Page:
Seminar brings Chinese scholars to campus
May 23, 2008
Calvin College will host a four-week seminar from June 23 to July 18 on science, philosophy and belief.
The seminar is specifically designed for faculty and graduate students in related disciplines from universities in mainland China, and thus will bring to Grand Rapids a group of 22 Chinese graduate students and professors. The program will cover all of their travel and seminar expenses thanks to a $2 million grant received by Calvin in January 2007 from the John Templeton Foundation.
The upcoming seminar will be led by Calvin College's Del Ratzsch and Franklin and Marshall College's Michael Murray. In addition a quartet of luminaries from the worlds of science and religion will serve as guest instructors and will deliver lectures free and open to the public (see below for details).
Calvin's Joel Carpenter is director of the college's Nagel Institute for the Study of World Christianity and he said the seminar will examine a universal topic.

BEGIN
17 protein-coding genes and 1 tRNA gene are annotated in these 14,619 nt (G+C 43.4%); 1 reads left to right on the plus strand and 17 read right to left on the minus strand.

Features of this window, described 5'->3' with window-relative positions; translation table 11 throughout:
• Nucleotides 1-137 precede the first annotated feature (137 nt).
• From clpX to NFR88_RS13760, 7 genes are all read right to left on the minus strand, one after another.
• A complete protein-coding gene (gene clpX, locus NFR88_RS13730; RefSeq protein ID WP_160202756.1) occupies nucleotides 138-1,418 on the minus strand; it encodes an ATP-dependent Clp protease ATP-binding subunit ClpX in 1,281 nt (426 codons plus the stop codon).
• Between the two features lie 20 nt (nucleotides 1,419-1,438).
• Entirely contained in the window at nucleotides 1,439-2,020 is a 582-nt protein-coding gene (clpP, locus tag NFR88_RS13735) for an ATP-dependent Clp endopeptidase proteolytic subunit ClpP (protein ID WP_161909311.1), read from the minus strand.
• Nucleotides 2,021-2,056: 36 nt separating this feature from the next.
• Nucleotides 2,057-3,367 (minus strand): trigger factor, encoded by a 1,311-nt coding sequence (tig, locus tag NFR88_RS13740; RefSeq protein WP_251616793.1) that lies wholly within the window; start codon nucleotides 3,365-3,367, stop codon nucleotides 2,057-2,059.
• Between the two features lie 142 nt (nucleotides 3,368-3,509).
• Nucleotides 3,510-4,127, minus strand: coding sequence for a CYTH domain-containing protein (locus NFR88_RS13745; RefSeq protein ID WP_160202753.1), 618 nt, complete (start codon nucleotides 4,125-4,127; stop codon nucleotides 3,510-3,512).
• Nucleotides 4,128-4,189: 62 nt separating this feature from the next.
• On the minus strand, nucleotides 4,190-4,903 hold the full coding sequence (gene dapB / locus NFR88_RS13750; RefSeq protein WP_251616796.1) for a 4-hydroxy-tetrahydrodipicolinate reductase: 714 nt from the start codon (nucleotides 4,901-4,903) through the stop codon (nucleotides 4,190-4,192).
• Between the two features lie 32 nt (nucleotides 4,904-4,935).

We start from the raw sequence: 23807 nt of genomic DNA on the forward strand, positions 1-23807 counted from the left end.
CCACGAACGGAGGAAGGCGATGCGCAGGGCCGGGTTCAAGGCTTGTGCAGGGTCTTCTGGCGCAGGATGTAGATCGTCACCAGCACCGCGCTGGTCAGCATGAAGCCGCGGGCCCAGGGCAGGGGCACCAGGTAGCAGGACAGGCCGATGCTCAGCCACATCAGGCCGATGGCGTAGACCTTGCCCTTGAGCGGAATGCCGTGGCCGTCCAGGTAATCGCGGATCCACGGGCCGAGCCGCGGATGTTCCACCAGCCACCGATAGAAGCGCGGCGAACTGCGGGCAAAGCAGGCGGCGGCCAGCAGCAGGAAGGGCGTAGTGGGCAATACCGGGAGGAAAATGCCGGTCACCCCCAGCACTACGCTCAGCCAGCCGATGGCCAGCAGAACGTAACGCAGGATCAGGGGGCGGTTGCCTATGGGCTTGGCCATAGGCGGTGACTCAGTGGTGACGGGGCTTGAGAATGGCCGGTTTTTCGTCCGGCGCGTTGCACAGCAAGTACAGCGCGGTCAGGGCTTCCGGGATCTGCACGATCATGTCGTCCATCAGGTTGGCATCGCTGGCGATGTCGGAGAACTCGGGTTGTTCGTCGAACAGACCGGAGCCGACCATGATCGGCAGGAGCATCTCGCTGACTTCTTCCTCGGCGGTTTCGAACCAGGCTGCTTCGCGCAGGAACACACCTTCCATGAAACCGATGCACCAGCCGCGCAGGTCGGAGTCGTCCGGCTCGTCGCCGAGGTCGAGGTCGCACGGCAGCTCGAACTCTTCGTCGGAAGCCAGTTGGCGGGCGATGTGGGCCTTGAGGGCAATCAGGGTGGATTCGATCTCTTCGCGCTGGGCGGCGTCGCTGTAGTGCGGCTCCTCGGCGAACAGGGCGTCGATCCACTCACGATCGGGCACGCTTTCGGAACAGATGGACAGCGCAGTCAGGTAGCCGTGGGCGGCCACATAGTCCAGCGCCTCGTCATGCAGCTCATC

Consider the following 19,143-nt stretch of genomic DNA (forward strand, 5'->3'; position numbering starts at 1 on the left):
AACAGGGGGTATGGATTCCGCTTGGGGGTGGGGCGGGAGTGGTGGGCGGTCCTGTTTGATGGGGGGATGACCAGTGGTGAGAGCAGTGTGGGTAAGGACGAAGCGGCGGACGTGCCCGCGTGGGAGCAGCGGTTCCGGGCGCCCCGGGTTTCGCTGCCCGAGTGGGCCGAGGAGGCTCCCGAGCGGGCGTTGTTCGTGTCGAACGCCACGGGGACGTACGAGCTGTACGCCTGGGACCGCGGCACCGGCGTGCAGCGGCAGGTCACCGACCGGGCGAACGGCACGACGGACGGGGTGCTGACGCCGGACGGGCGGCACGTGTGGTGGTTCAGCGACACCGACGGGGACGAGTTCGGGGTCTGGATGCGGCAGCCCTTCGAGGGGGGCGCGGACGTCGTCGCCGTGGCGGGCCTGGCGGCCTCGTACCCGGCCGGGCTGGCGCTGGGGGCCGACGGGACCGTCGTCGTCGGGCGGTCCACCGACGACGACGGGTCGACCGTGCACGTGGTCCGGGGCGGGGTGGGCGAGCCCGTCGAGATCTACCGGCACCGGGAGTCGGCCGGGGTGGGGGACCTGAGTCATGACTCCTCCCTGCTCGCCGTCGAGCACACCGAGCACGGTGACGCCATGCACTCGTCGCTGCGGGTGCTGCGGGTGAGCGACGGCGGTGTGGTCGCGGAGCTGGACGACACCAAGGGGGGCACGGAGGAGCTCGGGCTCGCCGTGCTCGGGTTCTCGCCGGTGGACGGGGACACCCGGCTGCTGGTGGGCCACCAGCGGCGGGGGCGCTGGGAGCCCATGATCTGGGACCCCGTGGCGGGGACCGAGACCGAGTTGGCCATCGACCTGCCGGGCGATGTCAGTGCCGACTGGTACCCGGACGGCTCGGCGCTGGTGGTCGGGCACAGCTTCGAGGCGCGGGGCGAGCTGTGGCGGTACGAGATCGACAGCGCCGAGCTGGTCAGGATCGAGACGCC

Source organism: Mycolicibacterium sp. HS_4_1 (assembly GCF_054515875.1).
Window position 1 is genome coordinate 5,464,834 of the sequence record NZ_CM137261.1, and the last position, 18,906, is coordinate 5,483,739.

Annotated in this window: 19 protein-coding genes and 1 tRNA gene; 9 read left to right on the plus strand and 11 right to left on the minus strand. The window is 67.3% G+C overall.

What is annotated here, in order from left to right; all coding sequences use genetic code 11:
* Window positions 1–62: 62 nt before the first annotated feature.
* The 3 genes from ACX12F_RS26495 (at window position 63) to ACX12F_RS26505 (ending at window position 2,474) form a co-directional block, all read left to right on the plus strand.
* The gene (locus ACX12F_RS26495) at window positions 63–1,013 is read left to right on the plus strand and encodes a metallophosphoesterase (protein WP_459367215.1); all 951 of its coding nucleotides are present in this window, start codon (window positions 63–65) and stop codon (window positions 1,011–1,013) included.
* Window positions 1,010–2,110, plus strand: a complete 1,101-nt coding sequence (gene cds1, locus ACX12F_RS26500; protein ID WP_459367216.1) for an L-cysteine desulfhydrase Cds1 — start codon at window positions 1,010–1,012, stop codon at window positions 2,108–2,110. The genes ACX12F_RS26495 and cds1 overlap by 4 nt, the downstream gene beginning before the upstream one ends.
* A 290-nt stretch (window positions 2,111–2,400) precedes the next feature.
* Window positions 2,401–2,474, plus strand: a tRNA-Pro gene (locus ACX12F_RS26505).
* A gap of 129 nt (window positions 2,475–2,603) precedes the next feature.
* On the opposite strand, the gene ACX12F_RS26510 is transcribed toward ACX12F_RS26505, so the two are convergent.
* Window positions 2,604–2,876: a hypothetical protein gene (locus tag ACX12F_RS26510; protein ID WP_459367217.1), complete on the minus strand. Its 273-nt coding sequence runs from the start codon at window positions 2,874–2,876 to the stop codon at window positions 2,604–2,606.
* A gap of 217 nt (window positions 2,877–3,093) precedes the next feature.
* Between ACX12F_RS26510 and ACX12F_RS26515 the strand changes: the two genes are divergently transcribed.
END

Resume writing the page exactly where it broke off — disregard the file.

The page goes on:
"Chinese intellectuals are eager to engage their western counterparts, and fewer topics are hotter than the relationship between scientific and religious ways of knowing," he said. "For 50 years, Chinese academics have been taught that science is the true path to knowledge and religion is superstition. Today they are deeply skeptical of that message, and they are eager to learn more about how front-line scholars in the West deal with this topic. We want to give them the best minds we can offer, people who have thought long and deeply about science and religion."
Carpenter said the seminar will focus attention on historical and contemporary philosophical conceptions of science, the role of philosophy and theology in the rise of modern science, and historical and contemporary approaches to the relationship between science and religion.
Kelly Clark, a Calvin philosophy professor who is directing the overall science and belief project funded by Templeton, said the goal of the project is "to produce a sophisticated ongoing conversation about philosophy, science and belief in China that will equip scholars, strengthen teaching at Chinese universities, and sustain and deepen this line of inquiry in China."
As part of the project, Calvin is planning a major academic conference at Peking University in the summer of 2009.
~by Phil de Haan, communications & marketing